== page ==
A newly formed student committee submitted recommendations to decrease tuition and increase the quality of UT’s liberal arts education to the college’s dean on Wednesday.
The College Tuition and Budget Advisory Committee for liberal arts compiled information from a survey of more than 400 liberal arts students and urged the college to improve faculty, career services and advising and guarantee smaller classes. According to the recommendations, 65 percent of students are against any kind of increase in tuition, but if a hike is unavoidable, the money should first go toward the resources students feel the most strongly about.
Once approved by the dean of the College of Liberal Arts, the committee’s suggestions must be approved by Tuition Policy Advisory Committee. TPAC is a nine-member committee made up of four UT students and five faculty and staff members, including vice provost Steve Leslie and chief financial officer Kevin Hegarty. If TPAC approves the recommendations, they will be reviewed by President William Powers Jr. before going to the Board of Regents, which ultimately sets tuition.
The college will implement CTBAC’s recommendations, which also include funding a summer enrollment program for incoming freshmen and hiring more lecturers for courses that might delay a student’s graduation time, said Randy Diehl, the College of Liberal Art’s dean.
“It’s been key to have [CTBAC] involved in the discussion early on,” he said. “They’ve provided thoughtful and well-organized recommendations.”
The college plans to accept the committee’s recommendations with the addition of extending increased support for study abroad programs in the college, Diehl said.
The letter of recommendation coincided with TPAC’s first open forum, as the Committee has traditionally held closed meetings. The $92 million state cut for UT’s budget over two years will not be made up by tuition increases, Leslie said at the forum.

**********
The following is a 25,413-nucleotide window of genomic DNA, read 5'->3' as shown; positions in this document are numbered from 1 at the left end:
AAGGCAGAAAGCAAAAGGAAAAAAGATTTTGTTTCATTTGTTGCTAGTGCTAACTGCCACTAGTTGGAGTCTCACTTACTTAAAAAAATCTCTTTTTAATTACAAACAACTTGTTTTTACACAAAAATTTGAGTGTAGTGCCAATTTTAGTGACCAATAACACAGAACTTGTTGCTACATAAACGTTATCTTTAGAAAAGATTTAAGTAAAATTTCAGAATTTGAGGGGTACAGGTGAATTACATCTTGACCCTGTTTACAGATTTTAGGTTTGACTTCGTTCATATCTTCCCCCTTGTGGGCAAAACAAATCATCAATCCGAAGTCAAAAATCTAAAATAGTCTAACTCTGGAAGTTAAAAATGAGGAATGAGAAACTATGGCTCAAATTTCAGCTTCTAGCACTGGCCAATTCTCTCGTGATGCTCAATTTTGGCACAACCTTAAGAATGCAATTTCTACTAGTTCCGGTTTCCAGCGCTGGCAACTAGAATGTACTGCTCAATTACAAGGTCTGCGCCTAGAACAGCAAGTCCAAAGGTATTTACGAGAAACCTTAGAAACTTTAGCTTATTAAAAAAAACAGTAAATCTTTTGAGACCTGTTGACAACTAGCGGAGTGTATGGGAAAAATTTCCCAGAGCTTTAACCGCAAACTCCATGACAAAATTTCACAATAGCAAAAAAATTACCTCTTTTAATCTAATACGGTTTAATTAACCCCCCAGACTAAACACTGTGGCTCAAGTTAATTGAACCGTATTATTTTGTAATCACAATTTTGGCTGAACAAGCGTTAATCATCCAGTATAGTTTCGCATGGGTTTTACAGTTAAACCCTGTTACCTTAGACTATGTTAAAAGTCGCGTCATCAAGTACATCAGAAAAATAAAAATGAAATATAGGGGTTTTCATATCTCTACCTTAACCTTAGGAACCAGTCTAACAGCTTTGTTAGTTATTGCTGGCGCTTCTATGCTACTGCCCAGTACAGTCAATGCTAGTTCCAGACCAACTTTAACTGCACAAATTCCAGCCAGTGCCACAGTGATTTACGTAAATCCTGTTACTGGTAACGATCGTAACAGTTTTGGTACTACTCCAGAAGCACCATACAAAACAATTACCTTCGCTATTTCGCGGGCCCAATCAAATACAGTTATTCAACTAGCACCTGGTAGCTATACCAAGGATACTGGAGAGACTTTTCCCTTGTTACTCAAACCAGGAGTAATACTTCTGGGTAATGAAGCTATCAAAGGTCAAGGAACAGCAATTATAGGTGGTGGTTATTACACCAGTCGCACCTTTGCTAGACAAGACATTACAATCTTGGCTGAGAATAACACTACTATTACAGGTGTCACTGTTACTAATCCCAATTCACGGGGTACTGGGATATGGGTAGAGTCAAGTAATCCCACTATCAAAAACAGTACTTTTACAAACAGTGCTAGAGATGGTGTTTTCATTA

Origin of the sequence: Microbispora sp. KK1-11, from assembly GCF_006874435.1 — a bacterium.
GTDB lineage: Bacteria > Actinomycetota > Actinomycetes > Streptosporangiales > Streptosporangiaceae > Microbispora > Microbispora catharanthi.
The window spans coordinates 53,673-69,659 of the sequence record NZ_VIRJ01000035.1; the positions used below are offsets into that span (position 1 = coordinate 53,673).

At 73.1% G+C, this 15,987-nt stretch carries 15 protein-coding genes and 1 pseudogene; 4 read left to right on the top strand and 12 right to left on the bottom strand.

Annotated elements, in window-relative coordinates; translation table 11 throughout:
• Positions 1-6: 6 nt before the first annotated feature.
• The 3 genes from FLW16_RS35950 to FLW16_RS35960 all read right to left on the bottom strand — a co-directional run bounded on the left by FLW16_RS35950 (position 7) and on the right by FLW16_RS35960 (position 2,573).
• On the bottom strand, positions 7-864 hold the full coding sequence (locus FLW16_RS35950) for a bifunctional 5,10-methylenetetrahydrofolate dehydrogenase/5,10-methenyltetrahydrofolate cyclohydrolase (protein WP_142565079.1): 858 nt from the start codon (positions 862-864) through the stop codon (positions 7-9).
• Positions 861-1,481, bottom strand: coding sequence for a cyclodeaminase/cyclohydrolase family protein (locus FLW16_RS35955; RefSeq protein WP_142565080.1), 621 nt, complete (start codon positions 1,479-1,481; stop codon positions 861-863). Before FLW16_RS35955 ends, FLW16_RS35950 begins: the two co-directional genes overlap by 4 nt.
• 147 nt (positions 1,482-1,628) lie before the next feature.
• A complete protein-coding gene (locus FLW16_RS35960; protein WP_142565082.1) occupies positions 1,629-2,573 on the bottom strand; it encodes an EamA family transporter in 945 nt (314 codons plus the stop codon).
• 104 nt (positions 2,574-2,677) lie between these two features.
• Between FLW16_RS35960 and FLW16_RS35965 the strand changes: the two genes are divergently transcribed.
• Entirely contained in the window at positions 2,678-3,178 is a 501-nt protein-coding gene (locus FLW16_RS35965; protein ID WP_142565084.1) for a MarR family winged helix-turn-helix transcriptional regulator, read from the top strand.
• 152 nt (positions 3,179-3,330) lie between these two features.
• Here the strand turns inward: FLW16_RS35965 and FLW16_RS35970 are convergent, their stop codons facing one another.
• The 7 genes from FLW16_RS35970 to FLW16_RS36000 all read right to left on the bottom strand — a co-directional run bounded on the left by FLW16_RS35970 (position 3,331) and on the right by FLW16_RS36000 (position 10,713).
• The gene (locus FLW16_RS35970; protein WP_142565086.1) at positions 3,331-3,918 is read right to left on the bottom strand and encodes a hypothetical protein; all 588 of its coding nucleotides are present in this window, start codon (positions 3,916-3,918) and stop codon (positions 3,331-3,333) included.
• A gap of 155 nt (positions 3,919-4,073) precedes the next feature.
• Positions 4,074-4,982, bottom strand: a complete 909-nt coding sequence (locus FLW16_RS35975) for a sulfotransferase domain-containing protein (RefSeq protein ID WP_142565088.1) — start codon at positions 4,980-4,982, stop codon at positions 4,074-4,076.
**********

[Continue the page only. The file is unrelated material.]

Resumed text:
“We will try to cover the necessary costs to keep the University strong,” he said.
TPAC members will state their official opinion on the Liberal Arts CTBAC’s recommendations on Friday, after reviewing the committee’s letter to Diehl, said Carisa Nietsche, president of the Senate of College Councils and a TPAC member.
“In terms of personal thoughts, I was really impressed with their recommendations,” she said. “They did a really fine job of combining student opinion from the survey with what’s most feasible.”
Although ideally tuition would not go up, the college’s CTBAC took into account a tuition hike may be necessary and stated what they wanted to focus on should there be an increas, Nietsche said.
“It’s a nice balance, saying we recognize we aren’t the only college involved so we might not get what we want, but here are our priorities should tuition raise,” she said.
Printed on Thursday, October 13, 2011 as: Students offer input about tuition changes: Liberal arts college survey finds support for allocating funds to student resources